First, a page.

“We have very intelligent young people in this country who could, given the chance, have a real positive impact on our development. But, I hate to say it, they will never be elected as MPs. Because money is a barrier.” Leopold Ahouandjinou, General Treasurer, Moele Benin.
On 11 June, NIMD Benin held a workshop for MPs and representatives of political parties, the Ministry of the Interior, the Supreme Court, the Constitutional Court, the Electoral Commission, anti-corruption groups and social scientists on the cost of politics in the country.
Money can greatly influence access to politics, with the cost of running a political campaign proving prohibitive in many countries. At the same time, potential for vote buying can unfairly concentrate power in the hands of those who can, and are willing to, pay for it.
Through the workshop, the Institute for Empirical Research in Political Economy (IREEP) of the African School of Economics (ASE) presented the Cost of Politics study, commissioned by NIMD. A work in progress, this study helps political actors better understand the role of money in Benin’s democracy, and engage in dialogue on the direction of the political system.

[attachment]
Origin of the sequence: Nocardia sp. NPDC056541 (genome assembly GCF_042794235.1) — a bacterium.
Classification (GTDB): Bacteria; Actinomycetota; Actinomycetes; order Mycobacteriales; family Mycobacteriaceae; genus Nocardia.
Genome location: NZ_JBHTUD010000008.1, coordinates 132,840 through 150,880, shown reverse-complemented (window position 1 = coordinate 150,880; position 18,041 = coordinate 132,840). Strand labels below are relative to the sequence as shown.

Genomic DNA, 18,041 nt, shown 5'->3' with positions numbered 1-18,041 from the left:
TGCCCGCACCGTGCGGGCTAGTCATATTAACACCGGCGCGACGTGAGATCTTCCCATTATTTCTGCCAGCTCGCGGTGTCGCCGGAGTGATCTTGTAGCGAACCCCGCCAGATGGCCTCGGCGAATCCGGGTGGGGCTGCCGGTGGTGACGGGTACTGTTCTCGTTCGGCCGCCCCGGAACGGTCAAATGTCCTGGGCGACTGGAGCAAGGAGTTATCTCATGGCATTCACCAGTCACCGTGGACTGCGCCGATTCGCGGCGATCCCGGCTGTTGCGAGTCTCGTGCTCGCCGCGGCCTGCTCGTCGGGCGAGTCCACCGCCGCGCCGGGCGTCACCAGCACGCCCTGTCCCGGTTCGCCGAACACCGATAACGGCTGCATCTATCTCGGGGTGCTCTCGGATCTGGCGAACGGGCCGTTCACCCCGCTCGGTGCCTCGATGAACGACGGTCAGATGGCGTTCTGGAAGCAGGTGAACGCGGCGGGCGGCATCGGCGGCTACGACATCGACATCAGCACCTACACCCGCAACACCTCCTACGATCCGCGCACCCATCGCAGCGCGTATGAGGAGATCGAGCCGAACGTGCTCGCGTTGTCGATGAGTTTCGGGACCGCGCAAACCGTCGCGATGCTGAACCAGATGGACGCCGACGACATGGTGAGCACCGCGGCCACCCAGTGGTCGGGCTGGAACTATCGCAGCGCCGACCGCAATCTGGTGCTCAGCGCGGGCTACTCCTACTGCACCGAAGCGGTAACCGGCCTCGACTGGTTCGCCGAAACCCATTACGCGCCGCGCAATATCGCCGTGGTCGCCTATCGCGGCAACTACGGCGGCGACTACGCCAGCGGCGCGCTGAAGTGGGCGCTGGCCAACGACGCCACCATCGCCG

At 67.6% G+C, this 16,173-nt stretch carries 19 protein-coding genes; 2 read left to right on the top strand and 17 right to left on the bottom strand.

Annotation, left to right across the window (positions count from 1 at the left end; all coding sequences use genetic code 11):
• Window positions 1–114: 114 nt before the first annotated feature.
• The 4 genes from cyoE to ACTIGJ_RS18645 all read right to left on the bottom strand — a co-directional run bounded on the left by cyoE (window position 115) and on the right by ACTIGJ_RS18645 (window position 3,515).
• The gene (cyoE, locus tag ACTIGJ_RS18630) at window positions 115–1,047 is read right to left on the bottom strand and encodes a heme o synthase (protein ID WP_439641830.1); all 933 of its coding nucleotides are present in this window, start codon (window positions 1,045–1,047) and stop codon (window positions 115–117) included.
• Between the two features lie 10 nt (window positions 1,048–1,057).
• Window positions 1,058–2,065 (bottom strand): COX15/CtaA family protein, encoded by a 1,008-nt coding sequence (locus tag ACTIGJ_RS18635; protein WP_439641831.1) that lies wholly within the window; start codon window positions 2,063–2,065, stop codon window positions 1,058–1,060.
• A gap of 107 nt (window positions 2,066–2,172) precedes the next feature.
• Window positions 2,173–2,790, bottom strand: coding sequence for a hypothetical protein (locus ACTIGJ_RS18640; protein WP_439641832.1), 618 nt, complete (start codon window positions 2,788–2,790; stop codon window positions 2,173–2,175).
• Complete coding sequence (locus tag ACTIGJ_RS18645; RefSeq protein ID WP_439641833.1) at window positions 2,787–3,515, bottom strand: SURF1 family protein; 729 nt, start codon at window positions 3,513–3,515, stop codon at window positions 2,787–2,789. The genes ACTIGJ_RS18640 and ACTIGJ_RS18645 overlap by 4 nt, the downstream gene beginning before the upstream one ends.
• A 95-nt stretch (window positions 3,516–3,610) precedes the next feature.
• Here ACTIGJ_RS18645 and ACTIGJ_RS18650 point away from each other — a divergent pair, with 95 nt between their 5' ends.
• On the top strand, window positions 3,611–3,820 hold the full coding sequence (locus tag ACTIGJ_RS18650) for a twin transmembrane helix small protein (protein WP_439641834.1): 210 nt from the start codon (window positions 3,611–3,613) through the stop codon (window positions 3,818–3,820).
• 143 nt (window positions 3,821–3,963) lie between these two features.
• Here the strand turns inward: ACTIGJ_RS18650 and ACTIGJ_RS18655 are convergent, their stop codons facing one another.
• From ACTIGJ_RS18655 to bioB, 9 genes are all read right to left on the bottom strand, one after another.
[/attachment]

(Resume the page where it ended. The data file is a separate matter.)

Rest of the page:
The participants gave their own impressions of the situation in Benin, and presented their recommendations for improving the study further. Having read the paper, some of the MPs also called for legislation to even the playing field and effectively regulate spending in electoral campaigns.
The Cost of Politics study
The Benin Cost of Politics study is part of a series, which NIMD is carrying out in a number of its programme countries, in collaboration with research groups like ASE/IREEP, and with the Westminster Foundation for Democracy (WFD). Through interviews with politicians and political party members, we delve into the true toll that money in politics takes on inclusiveness and political participation. The findings will feed into our work towards inclusive politics across all our programmes.